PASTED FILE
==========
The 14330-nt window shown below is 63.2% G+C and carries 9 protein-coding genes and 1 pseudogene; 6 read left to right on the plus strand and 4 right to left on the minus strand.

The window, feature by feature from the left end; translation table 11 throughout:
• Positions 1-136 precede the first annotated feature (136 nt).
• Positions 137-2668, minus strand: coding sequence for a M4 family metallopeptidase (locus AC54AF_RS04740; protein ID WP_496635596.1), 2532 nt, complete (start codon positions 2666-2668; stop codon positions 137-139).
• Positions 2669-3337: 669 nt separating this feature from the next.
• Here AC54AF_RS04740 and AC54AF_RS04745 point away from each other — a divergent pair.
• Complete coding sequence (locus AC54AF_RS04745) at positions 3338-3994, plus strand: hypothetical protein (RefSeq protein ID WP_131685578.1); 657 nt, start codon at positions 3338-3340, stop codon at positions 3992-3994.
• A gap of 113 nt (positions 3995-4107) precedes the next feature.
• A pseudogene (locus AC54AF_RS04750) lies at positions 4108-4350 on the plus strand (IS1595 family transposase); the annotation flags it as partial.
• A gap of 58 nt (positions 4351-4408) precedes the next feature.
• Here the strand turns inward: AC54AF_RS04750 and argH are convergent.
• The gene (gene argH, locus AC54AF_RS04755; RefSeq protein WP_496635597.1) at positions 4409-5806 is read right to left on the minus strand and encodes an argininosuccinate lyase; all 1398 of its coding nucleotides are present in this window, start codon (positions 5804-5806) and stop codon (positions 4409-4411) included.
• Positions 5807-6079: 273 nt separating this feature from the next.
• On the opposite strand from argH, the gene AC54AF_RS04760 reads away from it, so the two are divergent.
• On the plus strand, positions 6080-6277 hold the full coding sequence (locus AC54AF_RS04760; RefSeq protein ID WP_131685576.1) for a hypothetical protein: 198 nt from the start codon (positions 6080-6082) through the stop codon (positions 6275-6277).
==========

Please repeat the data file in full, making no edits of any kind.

The 14330-nt window shown below is 63.2% G+C and carries 9 protein-coding genes and 1 pseudogene; 6 read left to right on the plus strand and 4 right to left on the minus strand.

The window, feature by feature from the left end; translation table 11 throughout:
• Positions 1-136 precede the first annotated feature (136 nt).
• Positions 137-2668, minus strand: coding sequence for a M4 family metallopeptidase (locus AC54AF_RS04740; protein ID WP_496635596.1), 2532 nt, complete (start codon positions 2666-2668; stop codon positions 137-139).
• Positions 2669-3337: 669 nt separating this feature from the next.
• Here AC54AF_RS04740 and AC54AF_RS04745 point away from each other — a divergent pair.
• Complete coding sequence (locus AC54AF_RS04745) at positions 3338-3994, plus strand: hypothetical protein (RefSeq protein ID WP_131685578.1); 657 nt, start codon at positions 3338-3340, stop codon at positions 3992-3994.
• A gap of 113 nt (positions 3995-4107) precedes the next feature.
• A pseudogene (locus AC54AF_RS04750) lies at positions 4108-4350 on the plus strand (IS1595 family transposase); the annotation flags it as partial.
• A gap of 58 nt (positions 4351-4408) precedes the next feature.
• Here the strand turns inward: AC54AF_RS04750 and argH are convergent.
• The gene (gene argH, locus AC54AF_RS04755; RefSeq protein WP_496635597.1) at positions 4409-5806 is read right to left on the minus strand and encodes an argininosuccinate lyase; all 1398 of its coding nucleotides are present in this window, start codon (positions 5804-5806) and stop codon (positions 4409-4411) included.
• Positions 5807-6079: 273 nt separating this feature from the next.
• On the opposite strand from argH, the gene AC54AF_RS04760 reads away from it, so the two are divergent.
• On the plus strand, positions 6080-6277 hold the full coding sequence (locus AC54AF_RS04760; RefSeq protein ID WP_131685576.1) for a hypothetical protein: 198 nt from the start codon (positions 6080-6082) through the stop codon (positions 6275-6277).